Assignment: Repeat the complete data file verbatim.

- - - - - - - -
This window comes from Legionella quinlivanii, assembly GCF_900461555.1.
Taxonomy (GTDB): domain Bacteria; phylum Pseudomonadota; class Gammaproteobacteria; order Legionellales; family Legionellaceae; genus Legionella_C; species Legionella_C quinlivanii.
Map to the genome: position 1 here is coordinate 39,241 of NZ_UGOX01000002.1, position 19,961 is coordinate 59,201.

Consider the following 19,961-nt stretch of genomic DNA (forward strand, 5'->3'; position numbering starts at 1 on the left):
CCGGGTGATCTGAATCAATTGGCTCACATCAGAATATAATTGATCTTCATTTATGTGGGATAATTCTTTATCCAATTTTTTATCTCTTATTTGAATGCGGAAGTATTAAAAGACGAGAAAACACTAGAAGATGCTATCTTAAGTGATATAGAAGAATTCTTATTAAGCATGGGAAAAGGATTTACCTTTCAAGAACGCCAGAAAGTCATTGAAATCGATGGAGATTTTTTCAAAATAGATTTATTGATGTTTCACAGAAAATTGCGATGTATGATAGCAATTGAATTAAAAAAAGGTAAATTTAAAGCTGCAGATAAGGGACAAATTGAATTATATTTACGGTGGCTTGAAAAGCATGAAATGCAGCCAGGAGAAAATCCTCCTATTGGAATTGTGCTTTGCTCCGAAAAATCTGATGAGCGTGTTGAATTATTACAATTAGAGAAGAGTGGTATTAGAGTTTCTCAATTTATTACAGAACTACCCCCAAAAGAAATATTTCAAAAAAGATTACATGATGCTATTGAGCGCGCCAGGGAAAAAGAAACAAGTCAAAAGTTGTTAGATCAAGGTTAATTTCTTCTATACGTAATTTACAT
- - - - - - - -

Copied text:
This window comes from Legionella quinlivanii, assembly GCF_900461555.1.
Taxonomy (GTDB): domain Bacteria; phylum Pseudomonadota; class Gammaproteobacteria; order Legionellales; family Legionellaceae; genus Legionella_C; species Legionella_C quinlivanii.
Map to the genome: position 1 here is coordinate 39,241 of NZ_UGOX01000002.1, position 19,961 is coordinate 59,201.

Consider the following 19,961-nt stretch of genomic DNA (forward strand, 5'->3'; position numbering starts at 1 on the left):
CCGGGTGATCTGAATCAATTGGCTCACATCAGAATATAATTGATCTTCATTTATGTGGGATAATTCTTTATCCAATTTTTTATCTCTTATTTGAATGCGGAAGTATTAAAAGACGAGAAAACACTAGAAGATGCTATCTTAAGTGATATAGAAGAATTCTTATTAAGCATGGGAAAAGGATTTACCTTTCAAGAACGCCAGAAAGTCATTGAAATCGATGGAGATTTTTTCAAAATAGATTTATTGATGTTTCACAGAAAATTGCGATGTATGATAGCAATTGAATTAAAAAAAGGTAAATTTAAAGCTGCAGATAAGGGACAAATTGAATTATATTTACGGTGGCTTGAAAAGCATGAAATGCAGCCAGGAGAAAATCCTCCTATTGGAATTGTGCTTTGCTCCGAAAAATCTGATGAGCGTGTTGAATTATTACAATTAGAGAAGAGTGGTATTAGAGTTTCTCAATTTATTACAGAACTACCCCCAAAAGAAATATTTCAAAAAAGATTACATGATGCTATTGAGCGCGCCAGGGAAAAAGAAACAAGTCAAAAGTTGTTAGATCAAGGTTAATTTCTTCTATACGTAATTTACAT